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Clayton Christensen

Katie Amber

AUSTIN, Tex. -- Clayton Christensen is the father of the theory of "disruptive innovation," which posits that certain kinds of cheaper, usually inferior innovations change an industry not by serving current consumers better, but by greatly broadening the audience willing and able to consume that product or service.

After nearly two decades of growing prominence, which has made the Harvard Business School professor one of the best known management gurus in the world, the idea has had a rough couple of years in which scholars have challenged the theory's legitimacy in such prominent venues as The New Yorker and Sloan Review.

Christensen has applied his theory to higher education, most prominently in a 2011 book called The Innovative University and more explosively in predictions in a variety of venues several years ago that as many as half of American universities would close or go bankrupt within 10 to 15 years. The gist of his argument was that online education would undermine traditional institutions' business models to the point that many won't survive.

Higher education is facing significant financial and other pressures, and digital technology is enabling an alternative set of providers of postsecondary credentials, challenging traditional colleges and universities. But while the number of institutions closing and merging appears to be on the upswing, judging by recent developments, the pace would not seem rapid enough to support Christensen's prediction.

He is not, however, backing down.

In a speech Thursday at's Higher Education Summit here, Christensen spoke at length about disruption theory broadly and discussed its application to colleges and universities. Higher education, he explained, was among the industries that "for several centuries was not disrupted," but "online learning has put a kink in that."

Technology itself is never the disruptor, Christensen said; a new business model is. But "it is technology that enables the new business model to coalesce, and that's what is happening in higher ed now.

Or at least it is in the segment of higher education that Christensen knows best: business schools.

A degree from Christensen's institution, Harvard Business School, costs nearly $400,000, he said, and that price point has made it such that the only people who can afford it are would-be McKinsey consultants, hedge fund managers and the like. "Our customers need so much money in opening salary to pay off their debt that we have overshot the salaries" that most companies can pay.

The number of prospective students taking the business school entrance exam is "going off the cliff," and the men and women who might have gone to business school are now turning to corporations' own "universities" and other alternative providers.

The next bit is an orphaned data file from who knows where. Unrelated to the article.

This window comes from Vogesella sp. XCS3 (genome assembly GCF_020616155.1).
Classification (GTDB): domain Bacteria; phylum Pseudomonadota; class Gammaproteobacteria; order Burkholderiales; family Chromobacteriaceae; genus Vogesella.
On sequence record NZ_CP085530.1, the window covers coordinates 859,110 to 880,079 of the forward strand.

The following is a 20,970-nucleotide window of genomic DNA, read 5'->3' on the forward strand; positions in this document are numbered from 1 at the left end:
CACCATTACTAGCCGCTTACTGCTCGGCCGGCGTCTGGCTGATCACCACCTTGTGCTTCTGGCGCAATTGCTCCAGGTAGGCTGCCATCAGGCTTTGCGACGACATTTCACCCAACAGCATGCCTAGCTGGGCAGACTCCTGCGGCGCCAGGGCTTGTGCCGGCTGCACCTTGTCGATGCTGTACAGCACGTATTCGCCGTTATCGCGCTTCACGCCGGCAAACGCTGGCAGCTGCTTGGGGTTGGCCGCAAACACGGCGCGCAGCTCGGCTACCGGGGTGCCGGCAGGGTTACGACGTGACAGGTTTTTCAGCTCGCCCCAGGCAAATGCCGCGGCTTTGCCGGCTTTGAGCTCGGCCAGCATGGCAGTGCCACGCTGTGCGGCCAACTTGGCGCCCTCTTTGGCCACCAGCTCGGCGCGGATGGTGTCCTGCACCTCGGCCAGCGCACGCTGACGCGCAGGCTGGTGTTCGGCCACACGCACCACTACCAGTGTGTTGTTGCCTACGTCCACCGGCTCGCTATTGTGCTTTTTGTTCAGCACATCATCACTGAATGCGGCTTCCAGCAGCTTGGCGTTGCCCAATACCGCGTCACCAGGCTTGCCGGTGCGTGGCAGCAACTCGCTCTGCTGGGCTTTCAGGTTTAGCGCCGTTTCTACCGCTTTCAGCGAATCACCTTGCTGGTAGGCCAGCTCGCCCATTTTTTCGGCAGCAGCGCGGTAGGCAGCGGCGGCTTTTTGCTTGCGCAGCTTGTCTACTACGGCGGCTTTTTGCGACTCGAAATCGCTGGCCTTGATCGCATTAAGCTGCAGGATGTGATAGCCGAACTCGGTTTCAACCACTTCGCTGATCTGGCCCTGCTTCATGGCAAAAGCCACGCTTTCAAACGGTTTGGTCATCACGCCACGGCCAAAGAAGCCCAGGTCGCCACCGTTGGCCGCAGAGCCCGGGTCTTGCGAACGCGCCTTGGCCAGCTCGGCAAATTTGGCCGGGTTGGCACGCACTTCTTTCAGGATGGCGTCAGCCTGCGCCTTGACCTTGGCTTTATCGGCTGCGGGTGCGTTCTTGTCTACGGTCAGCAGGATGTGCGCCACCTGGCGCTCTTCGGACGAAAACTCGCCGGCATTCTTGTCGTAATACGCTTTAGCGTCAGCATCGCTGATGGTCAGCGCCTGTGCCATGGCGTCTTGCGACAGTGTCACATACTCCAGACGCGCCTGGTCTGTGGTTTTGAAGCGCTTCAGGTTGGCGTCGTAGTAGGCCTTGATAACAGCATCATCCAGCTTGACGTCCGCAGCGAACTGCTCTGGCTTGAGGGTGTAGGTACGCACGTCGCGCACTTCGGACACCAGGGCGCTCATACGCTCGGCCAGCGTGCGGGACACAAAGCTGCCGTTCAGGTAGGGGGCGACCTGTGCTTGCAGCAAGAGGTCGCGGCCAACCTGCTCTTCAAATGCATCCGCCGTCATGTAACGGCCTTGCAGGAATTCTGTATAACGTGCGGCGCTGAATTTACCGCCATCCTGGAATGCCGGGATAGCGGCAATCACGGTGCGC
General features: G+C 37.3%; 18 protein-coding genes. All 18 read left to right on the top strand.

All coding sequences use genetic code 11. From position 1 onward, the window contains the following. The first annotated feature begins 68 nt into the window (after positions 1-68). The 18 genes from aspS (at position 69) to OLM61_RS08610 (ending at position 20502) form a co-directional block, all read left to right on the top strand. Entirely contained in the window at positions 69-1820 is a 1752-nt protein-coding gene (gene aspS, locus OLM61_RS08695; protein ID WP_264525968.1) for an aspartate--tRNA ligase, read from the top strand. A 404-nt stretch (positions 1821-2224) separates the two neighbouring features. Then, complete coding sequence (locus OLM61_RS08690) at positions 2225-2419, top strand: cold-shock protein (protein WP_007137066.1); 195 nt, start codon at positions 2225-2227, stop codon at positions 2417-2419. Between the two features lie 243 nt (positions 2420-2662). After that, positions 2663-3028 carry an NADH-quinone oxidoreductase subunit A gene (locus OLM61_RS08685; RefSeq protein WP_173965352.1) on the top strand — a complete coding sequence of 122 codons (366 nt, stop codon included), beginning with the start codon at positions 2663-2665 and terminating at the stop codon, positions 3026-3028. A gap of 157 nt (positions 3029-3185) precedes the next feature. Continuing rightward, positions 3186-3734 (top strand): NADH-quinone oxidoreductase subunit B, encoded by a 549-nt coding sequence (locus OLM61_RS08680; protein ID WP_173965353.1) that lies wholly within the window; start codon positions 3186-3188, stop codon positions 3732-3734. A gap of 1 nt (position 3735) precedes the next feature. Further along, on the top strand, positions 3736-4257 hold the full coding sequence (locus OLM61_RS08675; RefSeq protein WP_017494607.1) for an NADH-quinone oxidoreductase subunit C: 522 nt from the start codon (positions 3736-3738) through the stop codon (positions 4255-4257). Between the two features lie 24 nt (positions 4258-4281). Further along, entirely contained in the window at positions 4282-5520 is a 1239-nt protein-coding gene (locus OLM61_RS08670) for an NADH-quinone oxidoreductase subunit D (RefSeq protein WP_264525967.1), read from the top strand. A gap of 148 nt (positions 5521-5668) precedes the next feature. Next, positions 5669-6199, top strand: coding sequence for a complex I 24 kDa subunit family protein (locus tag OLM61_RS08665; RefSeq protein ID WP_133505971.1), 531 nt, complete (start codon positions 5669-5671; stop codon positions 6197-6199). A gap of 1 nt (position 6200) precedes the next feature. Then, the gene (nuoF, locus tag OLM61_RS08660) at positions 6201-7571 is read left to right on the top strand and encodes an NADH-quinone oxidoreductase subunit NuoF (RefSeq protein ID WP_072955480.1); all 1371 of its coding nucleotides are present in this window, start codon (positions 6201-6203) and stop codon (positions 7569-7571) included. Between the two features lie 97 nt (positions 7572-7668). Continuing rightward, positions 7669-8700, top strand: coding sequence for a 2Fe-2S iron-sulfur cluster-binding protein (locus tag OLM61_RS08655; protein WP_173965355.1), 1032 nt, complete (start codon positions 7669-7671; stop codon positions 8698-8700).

These alternative providers are doing what too few traditional institutions, as the legacy providers trying to protect their existing business models, are willing to do, Christensen said: "let the students learn when they're ready and how they want to learn, not when and how we're ready to teach them." 

Millions of would-be students are in the "periphery," people who "have never been able to get the education they need" -- a certification or other experience to succeed in the work force.

Another Model Needed

Like many legacy providers, colleges and universities are better off if they can "create a second business model over here that we manage independently of the first," Christensen said. But that is easier to say than do.

For "you guys" that do, though, Christensen said, "there is tremendous potential," and there should be "lots of excitement" -- if the colleges "don't force them to get what we want them to learn."

That language seemed designed to encourage rather than discourage the higher education administrators in the audience. But when a reporter asked Christensen during the question and answer period, "Do you still believe, as you've said before, that as many as half of colleges and universities will be bankrupt or close within a decade?," he answered with a stark "Yes."

He explained his thinking only briefly. At this point, online and hybrid learning account for nearly half of the classroom hours that colleges and universities are delivering, Christensen said. As that pace accelerates, many institutions will fail to keep up.

"If you're asking whether the providers get disrupted within a decade -- I might bet that it takes nine years rather than 10," he said, to a smattering of gasps among the nearly 1,500 attendees.

Christensen's only other statement on this topic acknowledged at least a smidge of doubt on his part, based on his primary insight into the topic being drawn from the world in which he works..

"Maybe I’m too scared about [the future of] Harvard Business School," he said, "to be rational about it."

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